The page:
I was in a position I loved, at a hospital that I loved with colleagues that were more like family than colleagues when my teaching position “fell” in my lap. I’m a spiritual person and at the time was praying that God guide my life and my steps. Little did I know this would be the path he would lead me down.
There are days I ask him, “Are you really sure this is where I am supposed to be and what I am supposed to be doing?” It never fails when I ask that question I receive a quick reassurance that yes, I am. So I have to say the thing I love the most about being a CTE teacher is I know I am filling the purpose of my life. That isn’t to say that when I am working at the hospital I’m not doing the same but I’m serving a different purpose. It is a feeling like no other when I had a student come to me at the end of the school year and tell me that what she learned in my class helped her save her mother’s life when she was having a heart attack. Or that I am able to be there for a student whose mother is dying from terminal cancer and my student has no other support system. Yes, I love seeing the excitement in their eyes when they are learning a new procedure or diagnosing a disease but being able to be a positive influence in their lives means so much more! I don’t think as a regular ED teacher I would be able to connect with my students the way that I do, nor do I think I would have the same respect they give me. They know that I what I am teaching them is “real world”, they see me in my scrubs on the days I have to work at the hospital afterschool. They hear my stories of patients I’ve cared for and that I believe is the reason I am able to gain their respect so quickly and easily.
This year has been more challenging for me than last year which was my first year teaching. My students are very different and I’m having to learn to adapt to them. There have been more days this year than last that I do ask, “God are you sure about this”? But with all the challenges I’ve faced with the students this year nothing compares to the pay. That is hands down without a doubt the one thing I DISLIKE most about my job. I am working more hours at the school and I took a greater than 50% pay cut from what I made working in the hospital. I won’t lie and say it’s been easy or no big deal because it has. Unlike most of my fellow teachers I’m not privileged with the week-long breaks and vacations that occur with this line of work. When I am not working at the school I am working at the hospital to try and make up a little of the pay cut. Sorry to be Debbie Downer but unfortunately that is my reality.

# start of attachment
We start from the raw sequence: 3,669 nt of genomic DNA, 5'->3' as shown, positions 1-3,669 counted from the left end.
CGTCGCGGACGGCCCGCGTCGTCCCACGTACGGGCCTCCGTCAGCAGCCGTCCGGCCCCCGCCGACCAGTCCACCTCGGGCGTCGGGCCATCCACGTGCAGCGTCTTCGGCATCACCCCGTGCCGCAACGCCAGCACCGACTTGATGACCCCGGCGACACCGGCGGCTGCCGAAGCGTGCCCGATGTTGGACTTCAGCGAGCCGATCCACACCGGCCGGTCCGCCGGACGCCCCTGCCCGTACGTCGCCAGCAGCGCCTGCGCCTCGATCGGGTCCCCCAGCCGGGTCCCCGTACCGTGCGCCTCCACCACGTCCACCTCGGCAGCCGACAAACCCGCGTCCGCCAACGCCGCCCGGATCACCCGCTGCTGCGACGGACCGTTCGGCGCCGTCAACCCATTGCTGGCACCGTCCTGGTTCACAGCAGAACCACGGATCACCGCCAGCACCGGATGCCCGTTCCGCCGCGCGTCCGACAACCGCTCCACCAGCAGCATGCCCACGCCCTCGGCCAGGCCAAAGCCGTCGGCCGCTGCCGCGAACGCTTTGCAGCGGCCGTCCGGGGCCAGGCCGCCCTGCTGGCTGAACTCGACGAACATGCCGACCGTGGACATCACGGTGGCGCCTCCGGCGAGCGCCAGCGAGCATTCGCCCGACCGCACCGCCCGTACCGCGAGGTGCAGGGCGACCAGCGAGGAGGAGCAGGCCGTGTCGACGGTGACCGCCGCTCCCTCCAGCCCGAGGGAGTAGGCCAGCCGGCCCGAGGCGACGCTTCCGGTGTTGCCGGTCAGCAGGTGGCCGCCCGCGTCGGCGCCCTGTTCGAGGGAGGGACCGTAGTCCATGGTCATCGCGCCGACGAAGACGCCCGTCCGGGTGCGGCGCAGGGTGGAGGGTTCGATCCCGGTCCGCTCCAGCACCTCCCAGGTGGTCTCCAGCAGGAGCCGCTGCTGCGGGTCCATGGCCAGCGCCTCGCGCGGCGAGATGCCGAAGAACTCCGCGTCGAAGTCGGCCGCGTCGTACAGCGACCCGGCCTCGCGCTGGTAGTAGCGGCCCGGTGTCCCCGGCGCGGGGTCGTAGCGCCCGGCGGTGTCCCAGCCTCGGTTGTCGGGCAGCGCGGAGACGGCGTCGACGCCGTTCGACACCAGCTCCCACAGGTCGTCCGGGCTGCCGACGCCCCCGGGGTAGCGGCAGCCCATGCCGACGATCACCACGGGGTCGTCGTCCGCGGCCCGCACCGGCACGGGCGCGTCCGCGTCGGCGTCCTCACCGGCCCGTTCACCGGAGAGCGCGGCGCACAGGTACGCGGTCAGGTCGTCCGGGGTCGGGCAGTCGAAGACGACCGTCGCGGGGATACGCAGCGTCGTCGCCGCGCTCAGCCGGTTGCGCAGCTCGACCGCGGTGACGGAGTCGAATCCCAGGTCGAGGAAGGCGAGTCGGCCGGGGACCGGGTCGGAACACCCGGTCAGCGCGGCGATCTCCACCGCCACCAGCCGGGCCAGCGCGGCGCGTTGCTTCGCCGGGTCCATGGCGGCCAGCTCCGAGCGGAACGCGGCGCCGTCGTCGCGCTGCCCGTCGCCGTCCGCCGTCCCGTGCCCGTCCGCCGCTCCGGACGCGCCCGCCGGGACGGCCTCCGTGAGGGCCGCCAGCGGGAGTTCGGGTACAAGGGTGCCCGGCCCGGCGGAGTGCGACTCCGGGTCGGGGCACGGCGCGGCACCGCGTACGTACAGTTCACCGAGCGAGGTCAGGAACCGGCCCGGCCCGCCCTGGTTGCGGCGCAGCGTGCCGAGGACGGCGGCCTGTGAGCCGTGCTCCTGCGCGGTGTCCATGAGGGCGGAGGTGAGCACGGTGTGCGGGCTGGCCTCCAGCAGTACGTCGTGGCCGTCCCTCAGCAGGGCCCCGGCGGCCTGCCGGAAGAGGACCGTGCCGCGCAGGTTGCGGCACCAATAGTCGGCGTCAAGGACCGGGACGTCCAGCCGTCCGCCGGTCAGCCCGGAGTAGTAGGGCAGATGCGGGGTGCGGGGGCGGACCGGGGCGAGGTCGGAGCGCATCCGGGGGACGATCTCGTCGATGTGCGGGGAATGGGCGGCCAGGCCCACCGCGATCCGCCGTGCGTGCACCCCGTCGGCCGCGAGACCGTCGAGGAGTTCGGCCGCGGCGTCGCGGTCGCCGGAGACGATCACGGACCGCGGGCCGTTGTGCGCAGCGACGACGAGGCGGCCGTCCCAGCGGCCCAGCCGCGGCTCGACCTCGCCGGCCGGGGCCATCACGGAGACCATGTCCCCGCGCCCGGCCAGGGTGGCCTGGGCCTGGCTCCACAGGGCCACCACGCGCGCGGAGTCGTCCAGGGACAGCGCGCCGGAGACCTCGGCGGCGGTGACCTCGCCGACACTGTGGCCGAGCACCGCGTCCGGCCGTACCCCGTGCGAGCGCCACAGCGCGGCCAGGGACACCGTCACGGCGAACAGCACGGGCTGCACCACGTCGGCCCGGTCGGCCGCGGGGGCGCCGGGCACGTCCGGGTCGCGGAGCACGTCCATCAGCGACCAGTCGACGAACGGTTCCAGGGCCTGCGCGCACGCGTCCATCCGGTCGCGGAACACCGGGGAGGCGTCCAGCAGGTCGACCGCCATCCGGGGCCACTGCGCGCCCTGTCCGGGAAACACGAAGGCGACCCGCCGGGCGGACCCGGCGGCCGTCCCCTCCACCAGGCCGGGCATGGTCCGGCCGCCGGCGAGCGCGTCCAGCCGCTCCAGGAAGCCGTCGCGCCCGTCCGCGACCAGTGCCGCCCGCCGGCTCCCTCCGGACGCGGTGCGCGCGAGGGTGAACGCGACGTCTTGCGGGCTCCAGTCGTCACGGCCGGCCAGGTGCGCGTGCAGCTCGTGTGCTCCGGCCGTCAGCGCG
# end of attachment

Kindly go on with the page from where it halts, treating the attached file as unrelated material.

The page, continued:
Over all I have no regrets on my decision to become a teacher. I don’t know how long this journey will last, it may be another year or it may be 30 more, only God knows the answer to that question. I will continue to share my love of nursing with my students and try be a positive role model for them and help them pursue as they pursue their life goals.